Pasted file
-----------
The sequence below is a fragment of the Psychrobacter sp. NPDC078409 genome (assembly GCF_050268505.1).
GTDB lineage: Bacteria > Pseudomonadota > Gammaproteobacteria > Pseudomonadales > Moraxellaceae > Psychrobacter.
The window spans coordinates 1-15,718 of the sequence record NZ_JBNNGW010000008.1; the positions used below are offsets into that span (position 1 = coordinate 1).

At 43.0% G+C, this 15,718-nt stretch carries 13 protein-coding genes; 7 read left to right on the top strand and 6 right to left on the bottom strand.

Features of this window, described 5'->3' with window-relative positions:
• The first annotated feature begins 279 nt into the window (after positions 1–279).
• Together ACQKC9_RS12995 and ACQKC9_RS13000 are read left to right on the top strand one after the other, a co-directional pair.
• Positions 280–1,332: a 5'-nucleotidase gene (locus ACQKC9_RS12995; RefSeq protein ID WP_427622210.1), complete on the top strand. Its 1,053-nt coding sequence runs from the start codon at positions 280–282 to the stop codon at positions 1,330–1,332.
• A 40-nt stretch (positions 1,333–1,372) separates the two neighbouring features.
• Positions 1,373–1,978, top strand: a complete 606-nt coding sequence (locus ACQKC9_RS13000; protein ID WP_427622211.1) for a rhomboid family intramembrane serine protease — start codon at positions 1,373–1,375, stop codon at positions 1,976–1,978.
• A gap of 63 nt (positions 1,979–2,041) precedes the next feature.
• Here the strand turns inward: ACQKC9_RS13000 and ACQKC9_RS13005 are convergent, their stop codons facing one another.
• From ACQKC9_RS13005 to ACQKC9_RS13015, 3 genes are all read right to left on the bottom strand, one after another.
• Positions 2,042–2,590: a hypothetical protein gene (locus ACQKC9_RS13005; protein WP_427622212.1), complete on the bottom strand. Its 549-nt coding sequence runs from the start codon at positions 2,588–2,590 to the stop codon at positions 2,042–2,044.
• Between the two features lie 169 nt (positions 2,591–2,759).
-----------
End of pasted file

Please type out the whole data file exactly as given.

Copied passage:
The sequence below is a fragment of the Psychrobacter sp. NPDC078409 genome (assembly GCF_050268505.1).
GTDB lineage: Bacteria > Pseudomonadota > Gammaproteobacteria > Pseudomonadales > Moraxellaceae > Psychrobacter.
The window spans coordinates 1-15,718 of the sequence record NZ_JBNNGW010000008.1; the positions used below are offsets into that span (position 1 = coordinate 1).

At 43.0% G+C, this 15,718-nt stretch carries 13 protein-coding genes; 7 read left to right on the top strand and 6 right to left on the bottom strand.

Features of this window, described 5'->3' with window-relative positions:
• The first annotated feature begins 279 nt into the window (after positions 1–279).
• Together ACQKC9_RS12995 and ACQKC9_RS13000 are read left to right on the top strand one after the other, a co-directional pair.
• Positions 280–1,332: a 5'-nucleotidase gene (locus ACQKC9_RS12995; RefSeq protein ID WP_427622210.1), complete on the top strand. Its 1,053-nt coding sequence runs from the start codon at positions 280–282 to the stop codon at positions 1,330–1,332.
• A 40-nt stretch (positions 1,333–1,372) separates the two neighbouring features.
• Positions 1,373–1,978, top strand: a complete 606-nt coding sequence (locus ACQKC9_RS13000; protein ID WP_427622211.1) for a rhomboid family intramembrane serine protease — start codon at positions 1,373–1,375, stop codon at positions 1,976–1,978.
• A gap of 63 nt (positions 1,979–2,041) precedes the next feature.
• Here the strand turns inward: ACQKC9_RS13000 and ACQKC9_RS13005 are convergent, their stop codons facing one another.
• From ACQKC9_RS13005 to ACQKC9_RS13015, 3 genes are all read right to left on the bottom strand, one after another.
• Positions 2,042–2,590: a hypothetical protein gene (locus ACQKC9_RS13005; protein WP_427622212.1), complete on the bottom strand. Its 549-nt coding sequence runs from the start codon at positions 2,588–2,590 to the stop codon at positions 2,042–2,044.
• Between the two features lie 169 nt (positions 2,591–2,759).